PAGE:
6 November, 2022 | Archana Raj
WMO reports that the last eight years are on track to be the eight hottest on record driven by ever-rising greenhouse gas concentrations and accumulated heat UN officials reported that global warmi…
WMO reports that the last eight years are on track to be the eight hottest on record driven by ever-rising greenhouse gas concentrations and accumulated heat
UN officials reported that global warming has accelerated, revealing that every year since 2015, if predictions for 2022 hold, has been warmer than the previous year.
In a report released as the COP27 UN climate summit began in Sharm el-Sheikh, Egypt, the World Meteorological Organization noted that the pace of sea level rise, glacier melting, torrential rains, and heat waves had all accelerated.
The UN chief Antonio Guterres described the report as “a chronicle of climate chaos” as COP27 gets underway.
Approximately half of the rise in global temperature over the last 30 years has been due to global warming, according to the report.
WMO chief Petteri Taalas stated, “The greater the warming, the worse the impacts.”
Over the past 20 years, ocean surface water, which absorbs over 90% of the heat from accumulated human carbon emissions, has warmed particularly rapidly.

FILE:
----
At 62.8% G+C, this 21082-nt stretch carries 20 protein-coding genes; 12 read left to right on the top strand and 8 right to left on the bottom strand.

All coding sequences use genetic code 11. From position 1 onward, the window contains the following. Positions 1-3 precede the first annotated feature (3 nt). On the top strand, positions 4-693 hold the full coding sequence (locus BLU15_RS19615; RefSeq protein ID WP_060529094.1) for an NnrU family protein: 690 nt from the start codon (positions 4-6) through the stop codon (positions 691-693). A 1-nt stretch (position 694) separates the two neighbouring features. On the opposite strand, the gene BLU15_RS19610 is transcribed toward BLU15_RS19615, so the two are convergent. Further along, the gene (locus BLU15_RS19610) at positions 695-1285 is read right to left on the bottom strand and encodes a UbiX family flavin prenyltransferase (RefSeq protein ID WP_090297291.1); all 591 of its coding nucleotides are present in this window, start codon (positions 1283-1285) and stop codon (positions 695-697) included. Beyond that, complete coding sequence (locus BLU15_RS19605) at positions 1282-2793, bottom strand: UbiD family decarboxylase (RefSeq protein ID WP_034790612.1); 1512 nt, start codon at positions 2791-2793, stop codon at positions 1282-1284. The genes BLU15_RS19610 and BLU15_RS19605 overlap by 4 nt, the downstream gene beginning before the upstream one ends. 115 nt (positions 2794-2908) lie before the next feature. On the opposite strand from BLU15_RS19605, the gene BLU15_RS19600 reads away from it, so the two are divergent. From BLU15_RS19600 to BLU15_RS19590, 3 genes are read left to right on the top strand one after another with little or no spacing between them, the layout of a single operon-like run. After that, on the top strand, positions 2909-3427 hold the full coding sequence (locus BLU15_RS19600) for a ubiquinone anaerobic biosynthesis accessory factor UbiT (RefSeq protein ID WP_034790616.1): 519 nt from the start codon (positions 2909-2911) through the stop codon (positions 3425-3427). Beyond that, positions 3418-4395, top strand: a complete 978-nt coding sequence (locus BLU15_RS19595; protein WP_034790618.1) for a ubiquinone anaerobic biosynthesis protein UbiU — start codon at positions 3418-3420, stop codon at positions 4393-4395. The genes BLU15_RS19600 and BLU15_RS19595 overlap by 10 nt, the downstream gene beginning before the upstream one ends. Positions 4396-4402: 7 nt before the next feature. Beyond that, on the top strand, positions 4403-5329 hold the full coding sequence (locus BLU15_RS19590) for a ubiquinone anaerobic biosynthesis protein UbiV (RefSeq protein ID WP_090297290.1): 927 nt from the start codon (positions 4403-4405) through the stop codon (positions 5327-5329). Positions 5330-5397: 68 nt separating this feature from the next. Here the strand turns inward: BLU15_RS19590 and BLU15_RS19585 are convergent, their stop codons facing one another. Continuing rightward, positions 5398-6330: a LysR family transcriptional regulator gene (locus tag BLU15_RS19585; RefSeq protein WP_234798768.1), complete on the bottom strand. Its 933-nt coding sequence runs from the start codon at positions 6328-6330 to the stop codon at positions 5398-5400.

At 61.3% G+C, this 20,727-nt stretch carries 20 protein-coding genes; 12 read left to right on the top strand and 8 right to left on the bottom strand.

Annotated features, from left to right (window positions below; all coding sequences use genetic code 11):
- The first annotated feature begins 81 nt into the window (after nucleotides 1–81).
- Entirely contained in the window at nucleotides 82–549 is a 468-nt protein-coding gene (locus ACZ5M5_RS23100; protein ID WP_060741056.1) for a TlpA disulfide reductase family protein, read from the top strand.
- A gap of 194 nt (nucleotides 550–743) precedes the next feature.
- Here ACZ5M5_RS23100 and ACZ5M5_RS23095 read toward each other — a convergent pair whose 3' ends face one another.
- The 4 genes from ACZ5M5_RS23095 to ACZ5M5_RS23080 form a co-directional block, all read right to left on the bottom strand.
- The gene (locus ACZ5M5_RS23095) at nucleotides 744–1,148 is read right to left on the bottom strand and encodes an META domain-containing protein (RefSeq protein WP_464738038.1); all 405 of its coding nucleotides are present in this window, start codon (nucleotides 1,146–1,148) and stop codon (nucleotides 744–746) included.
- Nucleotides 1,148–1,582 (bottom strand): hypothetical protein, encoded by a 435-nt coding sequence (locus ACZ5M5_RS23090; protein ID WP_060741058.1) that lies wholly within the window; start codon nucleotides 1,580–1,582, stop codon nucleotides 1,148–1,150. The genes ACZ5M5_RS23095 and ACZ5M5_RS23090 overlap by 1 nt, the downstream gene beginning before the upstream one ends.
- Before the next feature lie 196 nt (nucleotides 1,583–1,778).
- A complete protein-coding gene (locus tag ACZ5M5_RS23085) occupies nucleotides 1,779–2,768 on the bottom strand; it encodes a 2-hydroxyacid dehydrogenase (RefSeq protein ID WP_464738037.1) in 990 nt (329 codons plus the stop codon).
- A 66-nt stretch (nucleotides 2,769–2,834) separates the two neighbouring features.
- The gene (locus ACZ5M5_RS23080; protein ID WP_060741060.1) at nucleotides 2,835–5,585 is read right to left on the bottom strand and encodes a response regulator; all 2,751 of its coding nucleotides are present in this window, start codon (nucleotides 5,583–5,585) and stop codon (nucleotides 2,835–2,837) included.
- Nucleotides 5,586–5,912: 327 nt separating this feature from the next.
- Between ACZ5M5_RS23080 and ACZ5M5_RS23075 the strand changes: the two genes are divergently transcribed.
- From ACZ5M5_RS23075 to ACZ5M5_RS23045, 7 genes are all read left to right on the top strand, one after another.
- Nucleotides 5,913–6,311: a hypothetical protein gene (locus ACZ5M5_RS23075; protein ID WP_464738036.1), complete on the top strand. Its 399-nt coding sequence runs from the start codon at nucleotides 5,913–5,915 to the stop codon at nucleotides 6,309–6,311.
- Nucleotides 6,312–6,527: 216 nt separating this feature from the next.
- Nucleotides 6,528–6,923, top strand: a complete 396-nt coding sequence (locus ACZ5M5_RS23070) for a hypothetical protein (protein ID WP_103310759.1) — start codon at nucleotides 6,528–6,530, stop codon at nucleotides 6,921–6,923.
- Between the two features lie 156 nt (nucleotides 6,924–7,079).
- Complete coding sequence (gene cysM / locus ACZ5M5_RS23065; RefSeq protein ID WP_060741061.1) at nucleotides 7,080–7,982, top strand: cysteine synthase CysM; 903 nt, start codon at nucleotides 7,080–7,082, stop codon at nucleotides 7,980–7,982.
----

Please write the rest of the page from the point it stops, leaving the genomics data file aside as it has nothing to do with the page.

Glaciers in the European Alps experienced a record-breaking melt in 2022. the Greenland ice sheet lost mass for the 26th consecutive year and it rained (rather than snowed) there for the first time in September.
The global mean temperature in 2022 is currently estimated to be about 1.15 [1.02 to 1.28] °C above the 1850-1900 pre-industrial average.
“In the past 30 years, the rate of sea level rise has doubled and is expected to continue for hundreds if not thousands of years. Many glaciers have already melted and will continue for hundreds if not thousands of years, with severe implications for water security. “Although we still measure this in millimeters per year, it adds up to half to one meter per century, which poses a major threat to millions of coastal dwellers and low-lying states,” he said.
A recent flood in Pakistan and the deadly, long-running drought in the Horn of Africa have shown how those least responsible for climate change suffer the most. There have been extremes this year in even well-prepared societies – as evidenced by the prolonged heatwaves and droughts in parts of Europe and southern China,” said Prof Taalas.
There is a growing need for people on Earth to have access to lifesaving early warnings due to the growing severity of extreme weather.